I think we can all agree that the problem with cancel culture is not one-sided. It’s not that conservatives never think people should be canceled or that liberals think everyone should be canceled. The real problem is that there’s no agreed upon standard. It wasn’t that long ago that the Dixie Chicks were canceled by conservatives for criticizing the president, and liberals refuse to cancel comedian Sacha Baron Cohen despite his continuous transgressions. While we can’t usually control who is canceled at the national level, we can hold people in our local communities to a higher standard of honesty and integrity.
In my hometown of Terre Haute, Indiana, our County Clerk Brad Newman, who’s also a police officer, came under intense public scrutiny after sharing a controversial Facebook post. He was relieved of duty, an investigation was conducted, the results were published, and the community was not satisfied. Over five hundred people signed a petition for Newman’s termination and the subject was brought to the Merit Commission. Before the Commission meeting, Brad met with a small group of people representing members of the community who felt endangered by his comments, and lied about why he had not apologized publicly. Days later the Commission met and decided not to take any further action.
In his initial post Brad had suggested that the United States should preemptively “nuke” China, as revenge for the role they played in the Coronavirus epidemic, and when asked whether or not he was serious he replied, “Absolutely! Smoke’em.” After a complaint was filed against Newman, an investigation was conducted by the police department, and in the letter of suspension the lead investigator stated that he believed Brad did not have a bias toward any race or nationality . However, he was suspended six days for violating the police department’s social media policy, and the full details of his discipline can be found in the Terre Haute Tribune Star.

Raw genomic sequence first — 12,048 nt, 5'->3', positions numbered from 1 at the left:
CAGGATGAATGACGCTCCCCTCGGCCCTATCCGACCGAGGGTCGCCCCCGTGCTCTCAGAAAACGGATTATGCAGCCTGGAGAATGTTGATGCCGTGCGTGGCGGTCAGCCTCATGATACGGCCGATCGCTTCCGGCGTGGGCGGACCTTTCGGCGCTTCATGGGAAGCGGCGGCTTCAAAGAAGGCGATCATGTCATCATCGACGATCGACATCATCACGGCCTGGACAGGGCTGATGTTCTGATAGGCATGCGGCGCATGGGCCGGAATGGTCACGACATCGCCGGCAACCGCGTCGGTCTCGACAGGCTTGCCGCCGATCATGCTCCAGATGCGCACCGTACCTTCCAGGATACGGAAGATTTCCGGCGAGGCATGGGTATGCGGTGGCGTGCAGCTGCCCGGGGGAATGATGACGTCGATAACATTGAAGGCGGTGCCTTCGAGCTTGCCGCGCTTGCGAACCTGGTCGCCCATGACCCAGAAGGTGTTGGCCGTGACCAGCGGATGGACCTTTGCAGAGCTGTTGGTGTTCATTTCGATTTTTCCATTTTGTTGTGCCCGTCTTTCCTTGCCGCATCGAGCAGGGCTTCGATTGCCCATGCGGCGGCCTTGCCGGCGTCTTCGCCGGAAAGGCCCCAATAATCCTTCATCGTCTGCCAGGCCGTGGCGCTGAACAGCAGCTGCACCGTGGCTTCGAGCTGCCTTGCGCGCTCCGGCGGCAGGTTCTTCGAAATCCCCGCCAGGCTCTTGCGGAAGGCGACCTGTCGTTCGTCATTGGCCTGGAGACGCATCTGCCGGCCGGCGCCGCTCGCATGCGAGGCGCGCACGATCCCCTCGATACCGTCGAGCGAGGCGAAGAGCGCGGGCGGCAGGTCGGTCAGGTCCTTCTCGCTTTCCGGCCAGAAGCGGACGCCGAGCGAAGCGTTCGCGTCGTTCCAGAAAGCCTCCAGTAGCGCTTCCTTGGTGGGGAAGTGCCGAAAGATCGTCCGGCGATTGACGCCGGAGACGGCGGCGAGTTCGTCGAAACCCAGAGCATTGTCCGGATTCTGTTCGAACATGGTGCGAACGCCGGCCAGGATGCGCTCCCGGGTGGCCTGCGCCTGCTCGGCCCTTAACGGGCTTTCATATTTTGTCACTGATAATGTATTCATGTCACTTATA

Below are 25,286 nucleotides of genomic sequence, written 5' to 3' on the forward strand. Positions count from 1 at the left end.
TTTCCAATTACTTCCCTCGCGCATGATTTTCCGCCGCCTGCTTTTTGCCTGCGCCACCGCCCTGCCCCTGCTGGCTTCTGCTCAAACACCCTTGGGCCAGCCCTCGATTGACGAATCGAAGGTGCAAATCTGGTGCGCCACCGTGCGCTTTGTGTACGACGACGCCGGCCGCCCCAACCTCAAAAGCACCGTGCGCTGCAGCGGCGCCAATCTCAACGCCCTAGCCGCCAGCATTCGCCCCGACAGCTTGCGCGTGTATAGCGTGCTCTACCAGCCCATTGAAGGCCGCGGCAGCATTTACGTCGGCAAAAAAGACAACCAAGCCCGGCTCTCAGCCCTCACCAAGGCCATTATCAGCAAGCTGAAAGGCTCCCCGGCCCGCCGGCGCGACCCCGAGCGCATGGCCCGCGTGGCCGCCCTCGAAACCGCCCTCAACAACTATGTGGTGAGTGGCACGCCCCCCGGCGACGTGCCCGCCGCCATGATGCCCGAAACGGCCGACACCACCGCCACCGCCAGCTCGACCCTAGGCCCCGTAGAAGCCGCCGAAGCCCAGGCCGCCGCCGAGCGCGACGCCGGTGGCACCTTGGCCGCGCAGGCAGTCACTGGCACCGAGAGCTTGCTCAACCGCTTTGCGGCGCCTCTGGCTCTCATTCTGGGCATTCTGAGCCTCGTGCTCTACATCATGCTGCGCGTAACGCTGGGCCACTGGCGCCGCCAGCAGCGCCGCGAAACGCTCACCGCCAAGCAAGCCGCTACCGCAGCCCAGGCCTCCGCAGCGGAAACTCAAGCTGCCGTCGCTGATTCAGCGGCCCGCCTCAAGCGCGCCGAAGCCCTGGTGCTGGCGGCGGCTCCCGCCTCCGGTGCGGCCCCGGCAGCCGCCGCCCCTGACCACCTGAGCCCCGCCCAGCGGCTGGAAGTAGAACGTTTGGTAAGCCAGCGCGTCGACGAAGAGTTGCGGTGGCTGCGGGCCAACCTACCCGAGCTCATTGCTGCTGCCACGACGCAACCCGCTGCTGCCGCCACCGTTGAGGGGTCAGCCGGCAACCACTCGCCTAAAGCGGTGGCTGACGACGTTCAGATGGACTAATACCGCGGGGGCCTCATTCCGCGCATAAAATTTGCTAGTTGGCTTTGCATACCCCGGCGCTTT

In the days following the publication of the results from the investigation, another citizen filed a request for Newman’s disciplinary history and the record showed seven suspensions, including discipline for neglect of duty, a use of force violation, falsifying departmental records, and conduct unbecoming an officer. Two of these suspensions were for the same infraction and occurred within a two year period, which is a direct violation of the Merit Commission’s Rules (Section 7-11) and should have resulted in an escalation of discipline but apparently did not. After a detailed record of these violations came to the public’s attention, over 500 residents signed a petition for his termination, and a case was brought forward at a meeting of the Merit Commission.
During the Merit Commission meeting several members of the community came forward and voiced their concerns about Newman’s character and several came forward to support him. Then our local chief of police was allowed to speak for several minutes, and although he did not express his views on the decision making process as it related to this case, he did forcefully criticize several groups who he felt had unjustly called for Newman’s termination. Towards the end of the meeting the Merit Commission voted unanimously to approve the discipline that had already been recommended and decided not to take any further actions against the officer.
Prior to the convening of the Merit Commission, I was fortunate enough to take part in a meeting with Newman, the Chief of Police, and a few members of the local Interfaith Council representing members of the community that felt endangered by the comments Brad had made. During that meeting Brad listened to each person speak and then read an apology he had prepared in advance. When asked why he hadn’t shared the apology on Facebook, he stated that he had deleted his account and would not be using Facebook again. However, just a few days after the Merit Commission’s ruling, he reactivated his account, did not post his apology, but he did start posting other content.
As I mentioned at the beginning, the problem with cancel culture isn’t one sided. There’s plenty of folks in our community who think Brad should have faced much tougher consequence, and those who felt he shouldn’t have been suspended at all. I personally think he should have faced tougher consequences but more than anything I am disappointed in a missed opportunity. Brad could have met with the Interfaith Council, expressed his apologies, and then shared those sentiments with the public. Instead, when it was clear that he wasn’t going to face any further consequences he went back on his word, and for all intents and purposes went back to business as usual.
2 thoughts on “Did Vigo County Get it Wrong?”
This took guts to write!
Wow, you have integrity of gold. Right on about Brad Newman.